This week floral style blogger, Kyla Helgeson, guides us through this seasons blooms, the best winter flowers for weddings and all occasions.
Oh, baby it’s cold outside! It feels like we’ve been thrown head first into winter this year, there seemed to be no gradual change from summer, autumn and now winter. One day it seemed warm the next it’s simply freezing. I do love every season throughout the year, warm summer nights, autumn leaves in the hills and winter for me is all about home cooking, spending time with my children for cosy cuddles and of course the winter flowers! It is one of my favourite times of the year for flowers.
So this week I wanted to delve into the types of wedding flowers available in winter, mostly because I am inspired by this time of year, with sweet peas, hyacinths, stocks, tulips, helleborus and blushing bride all making an appearance. Also, for many winter brides searching online for inspiration it can be confusing as to the winter blooms that are available in Australia with European and American inspiration thrown in the mix. So here is the bridal bible of my favourite seasonal winter flowers Australia.
The hyacinth flower grows from a bulb that produces four to six tall straight leaves and one to three spikes of flowers. On each large flower spike there are many little florets. These florets can be wired (very carefully) and used in buttonholes, corsages, flower circlets and other intricate designs.
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The whole larger spike can also be used in wedding bouquets as a great focal point flower. As you can see in this bouquet example below by Kae And Ales, a bouquet of all hyacinth is simply divine. These beautiful blooms are available in white, blue, pink, purple, peach and lemon tones. When buying hyacinth for home, they are often sold in bunches of four stems. They are sometimes sold with the bulb still attached and you can leave them like this as they will last longer, or you can cut off the bulb and clean the stems of any excess soil. For longevity, recut the stems and keep changing the water every other day.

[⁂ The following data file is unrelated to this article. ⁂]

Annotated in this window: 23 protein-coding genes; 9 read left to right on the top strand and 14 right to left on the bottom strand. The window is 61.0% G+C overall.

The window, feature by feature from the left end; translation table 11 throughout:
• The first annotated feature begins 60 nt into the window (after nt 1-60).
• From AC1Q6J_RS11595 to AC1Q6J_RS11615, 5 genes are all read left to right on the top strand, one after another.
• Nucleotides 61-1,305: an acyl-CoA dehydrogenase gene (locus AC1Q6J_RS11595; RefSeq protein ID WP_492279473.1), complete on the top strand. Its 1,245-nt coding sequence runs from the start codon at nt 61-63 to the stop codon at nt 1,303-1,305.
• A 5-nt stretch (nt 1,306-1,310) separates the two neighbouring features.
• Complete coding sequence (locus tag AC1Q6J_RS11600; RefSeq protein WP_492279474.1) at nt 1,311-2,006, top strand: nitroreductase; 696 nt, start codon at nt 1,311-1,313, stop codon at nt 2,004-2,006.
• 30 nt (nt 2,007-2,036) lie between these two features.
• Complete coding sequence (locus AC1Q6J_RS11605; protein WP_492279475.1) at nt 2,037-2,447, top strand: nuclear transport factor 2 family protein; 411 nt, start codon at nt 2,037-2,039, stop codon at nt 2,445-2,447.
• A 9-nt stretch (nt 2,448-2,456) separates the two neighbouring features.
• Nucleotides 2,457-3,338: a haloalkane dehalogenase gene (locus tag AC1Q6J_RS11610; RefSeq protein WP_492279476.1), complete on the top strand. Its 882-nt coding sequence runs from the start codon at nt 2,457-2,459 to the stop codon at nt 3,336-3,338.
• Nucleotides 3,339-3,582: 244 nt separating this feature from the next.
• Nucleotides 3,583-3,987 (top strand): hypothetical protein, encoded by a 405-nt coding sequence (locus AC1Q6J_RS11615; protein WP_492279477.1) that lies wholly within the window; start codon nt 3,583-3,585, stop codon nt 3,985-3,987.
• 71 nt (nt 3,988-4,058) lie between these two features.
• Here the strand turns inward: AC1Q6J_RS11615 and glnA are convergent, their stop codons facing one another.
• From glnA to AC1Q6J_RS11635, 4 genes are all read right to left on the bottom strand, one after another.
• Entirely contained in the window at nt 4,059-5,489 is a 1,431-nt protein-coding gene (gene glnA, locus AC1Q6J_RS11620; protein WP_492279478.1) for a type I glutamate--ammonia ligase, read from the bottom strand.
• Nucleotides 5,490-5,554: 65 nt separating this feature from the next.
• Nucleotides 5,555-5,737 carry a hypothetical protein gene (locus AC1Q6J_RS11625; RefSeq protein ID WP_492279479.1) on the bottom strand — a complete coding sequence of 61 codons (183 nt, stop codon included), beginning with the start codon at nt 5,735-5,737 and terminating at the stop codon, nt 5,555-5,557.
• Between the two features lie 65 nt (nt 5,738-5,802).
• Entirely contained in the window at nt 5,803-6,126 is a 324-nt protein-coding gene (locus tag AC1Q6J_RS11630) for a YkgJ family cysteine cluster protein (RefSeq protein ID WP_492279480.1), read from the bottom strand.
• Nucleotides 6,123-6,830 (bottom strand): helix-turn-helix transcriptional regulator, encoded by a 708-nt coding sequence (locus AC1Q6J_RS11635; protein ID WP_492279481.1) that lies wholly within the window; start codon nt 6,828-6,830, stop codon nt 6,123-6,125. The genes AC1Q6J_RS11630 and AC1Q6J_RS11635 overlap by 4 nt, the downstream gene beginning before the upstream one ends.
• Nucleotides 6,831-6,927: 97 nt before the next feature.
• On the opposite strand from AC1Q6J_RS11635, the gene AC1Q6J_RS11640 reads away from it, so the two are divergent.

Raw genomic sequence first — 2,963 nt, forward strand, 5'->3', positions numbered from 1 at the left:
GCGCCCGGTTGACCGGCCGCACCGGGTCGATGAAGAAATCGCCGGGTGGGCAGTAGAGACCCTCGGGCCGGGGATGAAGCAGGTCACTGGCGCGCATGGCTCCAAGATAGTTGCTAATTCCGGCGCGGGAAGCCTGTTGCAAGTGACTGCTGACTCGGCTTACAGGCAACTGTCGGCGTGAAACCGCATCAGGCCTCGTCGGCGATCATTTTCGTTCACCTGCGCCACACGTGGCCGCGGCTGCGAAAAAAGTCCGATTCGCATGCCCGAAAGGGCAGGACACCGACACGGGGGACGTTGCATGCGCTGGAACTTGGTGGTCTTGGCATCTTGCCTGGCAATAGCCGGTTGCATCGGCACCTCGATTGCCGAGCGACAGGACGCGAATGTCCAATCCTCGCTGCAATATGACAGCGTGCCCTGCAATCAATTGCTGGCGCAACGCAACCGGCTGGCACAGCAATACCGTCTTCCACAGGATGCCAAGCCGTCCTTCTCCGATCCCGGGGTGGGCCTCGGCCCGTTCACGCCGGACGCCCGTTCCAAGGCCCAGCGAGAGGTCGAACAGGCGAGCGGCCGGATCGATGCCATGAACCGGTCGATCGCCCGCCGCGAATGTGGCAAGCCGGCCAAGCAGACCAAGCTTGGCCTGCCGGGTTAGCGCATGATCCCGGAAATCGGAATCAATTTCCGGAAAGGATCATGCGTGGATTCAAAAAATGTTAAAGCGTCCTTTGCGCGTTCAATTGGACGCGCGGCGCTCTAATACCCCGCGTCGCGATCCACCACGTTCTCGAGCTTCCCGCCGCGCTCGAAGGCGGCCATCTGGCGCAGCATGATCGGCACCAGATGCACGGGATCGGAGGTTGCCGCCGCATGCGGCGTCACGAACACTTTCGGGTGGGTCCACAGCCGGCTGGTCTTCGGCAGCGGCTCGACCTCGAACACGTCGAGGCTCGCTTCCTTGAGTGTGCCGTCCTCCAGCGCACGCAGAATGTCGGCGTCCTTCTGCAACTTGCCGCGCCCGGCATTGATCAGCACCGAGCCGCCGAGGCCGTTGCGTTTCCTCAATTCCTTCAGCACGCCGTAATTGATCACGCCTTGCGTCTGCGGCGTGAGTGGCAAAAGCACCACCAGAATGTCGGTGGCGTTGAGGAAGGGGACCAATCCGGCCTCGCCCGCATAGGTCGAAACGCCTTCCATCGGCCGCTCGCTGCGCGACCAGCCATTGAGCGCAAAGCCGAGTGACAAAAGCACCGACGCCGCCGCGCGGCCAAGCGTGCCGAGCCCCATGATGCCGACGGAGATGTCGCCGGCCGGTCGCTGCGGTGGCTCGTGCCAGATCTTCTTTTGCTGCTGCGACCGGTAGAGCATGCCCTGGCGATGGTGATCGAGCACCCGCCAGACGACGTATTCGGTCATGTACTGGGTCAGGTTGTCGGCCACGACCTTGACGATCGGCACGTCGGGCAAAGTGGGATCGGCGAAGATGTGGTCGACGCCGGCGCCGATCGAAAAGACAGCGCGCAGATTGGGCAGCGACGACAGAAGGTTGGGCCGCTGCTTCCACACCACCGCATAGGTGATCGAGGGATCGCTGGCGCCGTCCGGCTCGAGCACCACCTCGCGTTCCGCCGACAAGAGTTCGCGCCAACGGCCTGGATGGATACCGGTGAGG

I adore sweet peas, simply adore them! They hold so many personal precious memories for me. My Mum and I would plant them together in the garden and I would love going and seeing which colours they blossomed to be as they can be a bit of pot luck. Mum used to affectionately call me sweet pea and now I find myself calling my daughter sweet pea too.
As cut flowers they are gorgeous in hand-tied posies and perfect for wedding bouquets. They have soft delicate blooms that gives a romantic ruffled style. Plus the colour range of sweet peas is extensive and amazing, from a divine cream with a purple edge, through to pinks, mauves, purples and reds. They add a softness to a bouquet or floral design when scattered through and mixed with other seasonal blooms. How gorgeous is this bouquet by Bows and Arrows?
Another personal favourite winter flower of mine is stocks. This also comes from my mother as she used to tell me how when I was born (a winter babe in August) she was given stocks and her hospital room was filled with their sweet woody scent. Every year I try and give my Mum a bunch of the first seasons stock, which reminds me, I better get to the markets!